Scottish Labour under Murphy and Brown are proposing new powers for Scotland. Aye right!. If Labour were so keen on powers for Scotland why were their proposals during the referendum the weakest of the three parties? Labour does not want Scotland to have additional powers – all it wants is for Scots to slavishly follow the electoral patterns of the last decades and return Labour. After thats done and dusted then they all return to Westminster and Scotland is left to its own devices. The new proposals by Murphy and Brown are simply half truths and deception. Of course we can decide to have new welfare powers and spend what money we have on that but something else will have to suffer. The Barnet formula isn’t a bottomless pit of cash and everything has to be prioritised. All the new ‘powers’ being suggested can only be funded by increasing tax – something that Labour would love the SNP to do so that they could score political points. If Labour ever got back into power in Scotland then all these new powers would soon disappear and we would revert to the status quo. No matter who is the largest party in Westminster after May only a large SNP contingent can guarantee true additional properly funded powers which will be a benefit to everyone in Scotland.
    Quite frankly your conundrum at the end of your article is easily answered. You can believe Murphy and Brown if you like but the majority of Scots have seen through their lies and will not be deceived again. Voting SNP is the only answer for Scotland. Once Scottish Labour become truly Scottish and separate from London then perhaps their time will come again. I don’t see that happening anytime soon. Turkeys and Christmas spring to mind.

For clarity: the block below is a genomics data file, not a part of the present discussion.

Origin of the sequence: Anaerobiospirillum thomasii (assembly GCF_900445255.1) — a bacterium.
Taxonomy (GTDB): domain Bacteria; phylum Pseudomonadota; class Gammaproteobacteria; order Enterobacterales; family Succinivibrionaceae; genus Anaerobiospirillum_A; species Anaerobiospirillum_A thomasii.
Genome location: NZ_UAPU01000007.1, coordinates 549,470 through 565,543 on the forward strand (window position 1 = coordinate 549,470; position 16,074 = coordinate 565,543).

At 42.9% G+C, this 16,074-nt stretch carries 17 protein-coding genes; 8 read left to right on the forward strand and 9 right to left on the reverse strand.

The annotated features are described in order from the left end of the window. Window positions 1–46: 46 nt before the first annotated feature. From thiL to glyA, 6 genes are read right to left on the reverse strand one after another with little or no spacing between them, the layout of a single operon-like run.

1. Mike Sivier Post author

      This claim that Labour’s submission to the Smith Commission was the weakest – who said that, originally? Was it the SNP or someone sympathetic to it?
      It seems to me that bald claims like that cannot be trusted. Where’s the comparison made, so we can all see for ourselves?
      I don’t know about anyone else on this page, but I want to see evidence before I accept such claims!
      Your claim that Labour wants Scots to return Labour is redundant – of course Labour wants Labour candidates elected! That doesn’t mean Labour wants Scots to act “slavishly”, as you put it – it’s a call for Scots to use their judgement.
      Here’s another bald statement. WHY are the Murphy/Brown proposals “half truths and deception”? Your comments about the Barnett formula are strange. If you want to spend more money, you need to get it somehow, and it would be odd for Scotland to rely on the rest of the UK for such funding when the SNP is clamouring for independence.